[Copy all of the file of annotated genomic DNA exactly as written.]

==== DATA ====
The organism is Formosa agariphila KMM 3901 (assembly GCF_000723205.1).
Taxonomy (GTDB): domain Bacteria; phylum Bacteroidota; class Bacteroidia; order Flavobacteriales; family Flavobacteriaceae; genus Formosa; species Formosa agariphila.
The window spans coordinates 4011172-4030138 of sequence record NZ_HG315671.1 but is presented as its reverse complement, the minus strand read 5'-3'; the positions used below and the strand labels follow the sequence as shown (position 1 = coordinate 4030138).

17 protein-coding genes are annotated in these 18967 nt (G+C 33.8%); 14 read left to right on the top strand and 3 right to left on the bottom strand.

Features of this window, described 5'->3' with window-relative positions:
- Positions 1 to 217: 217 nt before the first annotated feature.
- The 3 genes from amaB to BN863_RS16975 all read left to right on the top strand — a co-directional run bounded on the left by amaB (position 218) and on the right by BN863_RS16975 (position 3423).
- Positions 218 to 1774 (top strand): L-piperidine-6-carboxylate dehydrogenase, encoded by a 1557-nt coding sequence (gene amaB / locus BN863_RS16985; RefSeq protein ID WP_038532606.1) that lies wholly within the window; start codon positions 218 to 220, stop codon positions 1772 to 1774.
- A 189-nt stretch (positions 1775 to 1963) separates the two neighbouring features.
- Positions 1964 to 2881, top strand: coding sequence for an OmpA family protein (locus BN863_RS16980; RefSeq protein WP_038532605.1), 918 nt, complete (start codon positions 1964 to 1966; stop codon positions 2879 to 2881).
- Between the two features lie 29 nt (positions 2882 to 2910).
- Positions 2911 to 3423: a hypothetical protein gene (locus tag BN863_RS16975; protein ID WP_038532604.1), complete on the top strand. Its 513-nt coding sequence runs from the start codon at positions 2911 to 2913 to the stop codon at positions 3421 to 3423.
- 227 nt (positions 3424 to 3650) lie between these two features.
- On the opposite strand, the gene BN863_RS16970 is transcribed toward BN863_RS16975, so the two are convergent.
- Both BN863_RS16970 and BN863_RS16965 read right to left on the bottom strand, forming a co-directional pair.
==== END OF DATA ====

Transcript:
The organism is Formosa agariphila KMM 3901 (assembly GCF_000723205.1).
Taxonomy (GTDB): domain Bacteria; phylum Bacteroidota; class Bacteroidia; order Flavobacteriales; family Flavobacteriaceae; genus Formosa; species Formosa agariphila.
The window spans coordinates 4011172-4030138 of sequence record NZ_HG315671.1 but is presented as its reverse complement, the minus strand read 5'-3'; the positions used below and the strand labels follow the sequence as shown (position 1 = coordinate 4030138).

17 protein-coding genes are annotated in these 18967 nt (G+C 33.8%); 14 read left to right on the top strand and 3 right to left on the bottom strand.

Features of this window, described 5'->3' with window-relative positions:
- Positions 1 to 217: 217 nt before the first annotated feature.
- The 3 genes from amaB to BN863_RS16975 all read left to right on the top strand — a co-directional run bounded on the left by amaB (position 218) and on the right by BN863_RS16975 (position 3423).
- Positions 218 to 1774 (top strand): L-piperidine-6-carboxylate dehydrogenase, encoded by a 1557-nt coding sequence (gene amaB / locus BN863_RS16985; RefSeq protein ID WP_038532606.1) that lies wholly within the window; start codon positions 218 to 220, stop codon positions 1772 to 1774.
- A 189-nt stretch (positions 1775 to 1963) separates the two neighbouring features.
- Positions 1964 to 2881, top strand: coding sequence for an OmpA family protein (locus BN863_RS16980; RefSeq protein WP_038532605.1), 918 nt, complete (start codon positions 1964 to 1966; stop codon positions 2879 to 2881).
- Between the two features lie 29 nt (positions 2882 to 2910).
- Positions 2911 to 3423: a hypothetical protein gene (locus tag BN863_RS16975; protein ID WP_038532604.1), complete on the top strand. Its 513-nt coding sequence runs from the start codon at positions 2911 to 2913 to the stop codon at positions 3421 to 3423.
- 227 nt (positions 3424 to 3650) lie between these two features.
- On the opposite strand, the gene BN863_RS16970 is transcribed toward BN863_RS16975, so the two are convergent.
- Both BN863_RS16970 and BN863_RS16965 read right to left on the bottom strand, forming a co-directional pair.